My son had a lot of the same issues you are having. One of the major issues was his impatience and he was a little lazy. He would get so worked up into a frenzy because the flow was not fast enough for him, or he had to suck to much. It would be impossible to keep him latched on and even the lactation consultant could not get him calmed down enough to stay latched. Both he and I were so frazzled and on edge each time we tried that I finally made a decision...I decided to pump and bottle feed him. I did this for four and a half months and would have continued, but I have lupus and had to stop nursing to return to my medication. It was a bit time consuming, but got easier and I was lucky and could pump about forty ounces in just four or five fifteen minute sessions a day. The downfall is that once my son became old enough, his awareness of what I was doing increased and he became a bit "jealous", so it was hard to find the right time to pump. Please do not feel like a failure. Sometimes things just do not work out for some reason or another and with this option, you are still providing your son with breast milk...do yourself a favor and collect all of the information you can about pumping, storing, transferring containers etc. I was finding things out for four months that no one told me and I thought I was well informed. Please feel free to contact me if I can help in any way... I am overflowing with information on the subject. Trust me, if you decide to go the route I did, the weight will automatically lifted and you and your son can enjoy your time together instead of stressing out over feeding him.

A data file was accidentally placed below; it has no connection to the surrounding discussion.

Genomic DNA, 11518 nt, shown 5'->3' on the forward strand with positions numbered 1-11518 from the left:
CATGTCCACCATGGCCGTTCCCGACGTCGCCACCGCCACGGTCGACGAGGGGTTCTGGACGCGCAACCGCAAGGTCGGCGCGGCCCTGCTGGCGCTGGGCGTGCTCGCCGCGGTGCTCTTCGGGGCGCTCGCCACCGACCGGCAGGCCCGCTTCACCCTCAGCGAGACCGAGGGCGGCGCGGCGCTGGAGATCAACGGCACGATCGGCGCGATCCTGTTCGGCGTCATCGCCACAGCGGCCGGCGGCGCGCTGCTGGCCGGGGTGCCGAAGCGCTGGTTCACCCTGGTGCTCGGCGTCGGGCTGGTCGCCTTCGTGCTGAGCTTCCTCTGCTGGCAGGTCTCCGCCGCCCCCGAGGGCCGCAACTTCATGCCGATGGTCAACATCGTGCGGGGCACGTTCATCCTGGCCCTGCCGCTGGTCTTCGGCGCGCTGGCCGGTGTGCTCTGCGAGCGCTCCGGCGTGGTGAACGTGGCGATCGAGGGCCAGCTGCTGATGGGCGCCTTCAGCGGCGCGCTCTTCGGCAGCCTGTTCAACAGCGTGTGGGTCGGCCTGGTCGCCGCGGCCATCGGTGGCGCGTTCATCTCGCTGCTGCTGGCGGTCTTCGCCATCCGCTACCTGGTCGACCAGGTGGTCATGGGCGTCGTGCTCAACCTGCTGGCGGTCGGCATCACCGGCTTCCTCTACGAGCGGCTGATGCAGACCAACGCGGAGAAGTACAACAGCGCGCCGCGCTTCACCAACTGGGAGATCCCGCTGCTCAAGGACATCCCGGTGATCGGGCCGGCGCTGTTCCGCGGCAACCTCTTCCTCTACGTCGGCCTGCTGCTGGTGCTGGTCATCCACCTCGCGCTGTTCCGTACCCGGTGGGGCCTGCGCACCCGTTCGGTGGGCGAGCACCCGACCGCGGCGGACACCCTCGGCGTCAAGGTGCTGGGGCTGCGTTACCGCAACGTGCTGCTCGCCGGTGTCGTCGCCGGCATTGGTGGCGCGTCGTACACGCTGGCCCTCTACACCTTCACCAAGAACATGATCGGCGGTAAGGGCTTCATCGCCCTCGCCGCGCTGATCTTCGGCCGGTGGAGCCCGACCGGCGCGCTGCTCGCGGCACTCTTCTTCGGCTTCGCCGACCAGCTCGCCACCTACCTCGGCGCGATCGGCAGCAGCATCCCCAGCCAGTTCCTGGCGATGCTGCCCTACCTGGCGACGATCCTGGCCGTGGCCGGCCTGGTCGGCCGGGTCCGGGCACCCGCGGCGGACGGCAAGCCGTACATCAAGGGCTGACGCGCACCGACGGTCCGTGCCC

D.G. answers from Albuquerque on March 06, 2007
i had many of the same problems with my son and some of these problems with my daughter as well. with my son i ended having to switching to pumping breast milk and feeding him with a bottle because he got so upset trying to nurse that after a while he just started bawling as soon as we sat down to nurse. it's great that you are pumping milk, you don't want to lose your milk supply. i would recommend giving your son the chance to nurse, but if he starts to get frustrated, just pump and let him finish with a bottle. he's still getting breast milk that way and your milk supply wil stay where it should be, and you have time to bond without crying and getting upset. don't let your son get to the point where he doesn't want to nurse because it's too stressful for him. it took my son until he was about five months old before he was ready to nurse regularly again. most likely your son will eventually get the hang of nursing. and don't feel like it's your fualt, everyone mom i know had a hard time nursing their first child. it's a lot harder than it looks, for your and baby! just hang in there and i'm sure things will work out fine. good luck!
K.H. answers from Colorado Springs on April 18, 2007
my daughter fought nursing as well. One position that i found that she liked was laying down (of all things)...lay on your side with the baby facing you (and you might bring a toy or something to hold his attention and help keep him awake a little bit while doing it). I also got to the point where I would just pump to a bottle...then my daughter was still getting the breast milk, but it wasn't nearly as frusterating...and we still had our bonding moments while I was bottle feeding her. Good Luck!!